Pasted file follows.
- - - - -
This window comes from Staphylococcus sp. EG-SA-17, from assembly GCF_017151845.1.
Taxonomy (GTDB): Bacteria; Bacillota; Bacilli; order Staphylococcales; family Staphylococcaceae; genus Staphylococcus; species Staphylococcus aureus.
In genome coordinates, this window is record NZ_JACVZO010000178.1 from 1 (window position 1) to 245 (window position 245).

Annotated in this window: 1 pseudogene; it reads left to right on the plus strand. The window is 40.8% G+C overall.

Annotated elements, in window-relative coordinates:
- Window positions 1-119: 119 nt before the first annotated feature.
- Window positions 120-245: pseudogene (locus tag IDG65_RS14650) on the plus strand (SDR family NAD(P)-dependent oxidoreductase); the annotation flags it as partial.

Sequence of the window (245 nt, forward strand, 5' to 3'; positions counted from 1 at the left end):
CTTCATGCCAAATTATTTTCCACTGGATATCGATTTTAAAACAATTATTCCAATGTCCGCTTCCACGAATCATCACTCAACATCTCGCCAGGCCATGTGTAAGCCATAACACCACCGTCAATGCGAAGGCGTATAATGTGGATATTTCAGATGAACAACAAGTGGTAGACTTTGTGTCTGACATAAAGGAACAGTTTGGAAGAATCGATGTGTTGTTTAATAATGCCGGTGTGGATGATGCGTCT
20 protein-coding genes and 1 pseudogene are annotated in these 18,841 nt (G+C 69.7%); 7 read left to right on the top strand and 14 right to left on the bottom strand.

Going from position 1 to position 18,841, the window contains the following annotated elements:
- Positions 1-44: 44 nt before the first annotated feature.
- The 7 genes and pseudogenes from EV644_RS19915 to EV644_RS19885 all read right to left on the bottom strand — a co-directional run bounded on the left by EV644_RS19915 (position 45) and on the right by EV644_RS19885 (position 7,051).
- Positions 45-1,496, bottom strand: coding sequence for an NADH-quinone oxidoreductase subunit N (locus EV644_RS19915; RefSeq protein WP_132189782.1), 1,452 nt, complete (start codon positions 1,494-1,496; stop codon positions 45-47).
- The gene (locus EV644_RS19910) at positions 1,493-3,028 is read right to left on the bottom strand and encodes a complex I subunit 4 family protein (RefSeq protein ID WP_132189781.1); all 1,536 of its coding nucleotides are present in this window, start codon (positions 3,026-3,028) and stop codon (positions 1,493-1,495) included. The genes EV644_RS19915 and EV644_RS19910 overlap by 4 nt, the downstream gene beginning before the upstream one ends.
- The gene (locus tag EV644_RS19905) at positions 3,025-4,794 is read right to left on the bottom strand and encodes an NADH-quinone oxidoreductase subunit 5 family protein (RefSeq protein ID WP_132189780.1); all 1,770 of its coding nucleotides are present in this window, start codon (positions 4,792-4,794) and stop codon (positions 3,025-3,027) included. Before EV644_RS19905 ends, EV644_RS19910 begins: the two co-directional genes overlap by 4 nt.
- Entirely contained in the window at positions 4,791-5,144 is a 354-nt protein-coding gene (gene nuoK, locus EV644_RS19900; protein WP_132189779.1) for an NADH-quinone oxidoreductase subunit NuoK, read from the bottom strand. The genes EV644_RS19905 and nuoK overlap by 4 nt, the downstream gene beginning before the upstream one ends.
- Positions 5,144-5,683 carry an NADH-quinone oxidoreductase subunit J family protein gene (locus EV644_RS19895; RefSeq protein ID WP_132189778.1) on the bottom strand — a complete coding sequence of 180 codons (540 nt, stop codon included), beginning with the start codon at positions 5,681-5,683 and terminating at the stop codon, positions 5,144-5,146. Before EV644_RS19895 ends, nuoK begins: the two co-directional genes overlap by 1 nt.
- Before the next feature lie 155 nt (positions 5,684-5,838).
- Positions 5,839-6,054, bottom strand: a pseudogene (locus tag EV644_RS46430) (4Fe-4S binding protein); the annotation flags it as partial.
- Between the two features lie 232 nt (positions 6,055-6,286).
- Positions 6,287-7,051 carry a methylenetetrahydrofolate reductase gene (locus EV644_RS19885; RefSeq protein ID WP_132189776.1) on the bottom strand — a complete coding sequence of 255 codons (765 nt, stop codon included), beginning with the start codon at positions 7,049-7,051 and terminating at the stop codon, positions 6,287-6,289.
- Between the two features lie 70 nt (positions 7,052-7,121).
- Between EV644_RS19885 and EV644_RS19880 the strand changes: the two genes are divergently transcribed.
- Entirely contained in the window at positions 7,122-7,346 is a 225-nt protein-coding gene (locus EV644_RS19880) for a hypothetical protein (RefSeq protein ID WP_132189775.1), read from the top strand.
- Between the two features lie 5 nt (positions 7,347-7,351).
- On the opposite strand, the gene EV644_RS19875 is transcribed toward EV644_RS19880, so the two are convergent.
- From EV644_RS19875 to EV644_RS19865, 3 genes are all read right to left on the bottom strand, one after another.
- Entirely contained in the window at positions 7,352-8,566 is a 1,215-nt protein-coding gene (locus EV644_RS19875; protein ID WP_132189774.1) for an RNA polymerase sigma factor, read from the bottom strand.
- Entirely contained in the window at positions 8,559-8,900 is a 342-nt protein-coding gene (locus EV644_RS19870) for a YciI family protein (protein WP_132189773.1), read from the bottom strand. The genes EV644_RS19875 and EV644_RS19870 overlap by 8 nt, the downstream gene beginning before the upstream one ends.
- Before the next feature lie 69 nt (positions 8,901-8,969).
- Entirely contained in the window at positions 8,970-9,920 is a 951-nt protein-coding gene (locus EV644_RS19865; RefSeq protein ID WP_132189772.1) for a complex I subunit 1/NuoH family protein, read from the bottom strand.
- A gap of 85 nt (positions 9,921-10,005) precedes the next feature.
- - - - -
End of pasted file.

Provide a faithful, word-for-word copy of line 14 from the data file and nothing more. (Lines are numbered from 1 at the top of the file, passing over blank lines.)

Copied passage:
- Positions 45-1,496, bottom strand: coding sequence for an NADH-quinone oxidoreductase subunit N (locus EV644_RS19915; RefSeq protein WP_132189782.1), 1,452 nt, complete (start codon positions 1,494-1,496; stop codon positions 45-47).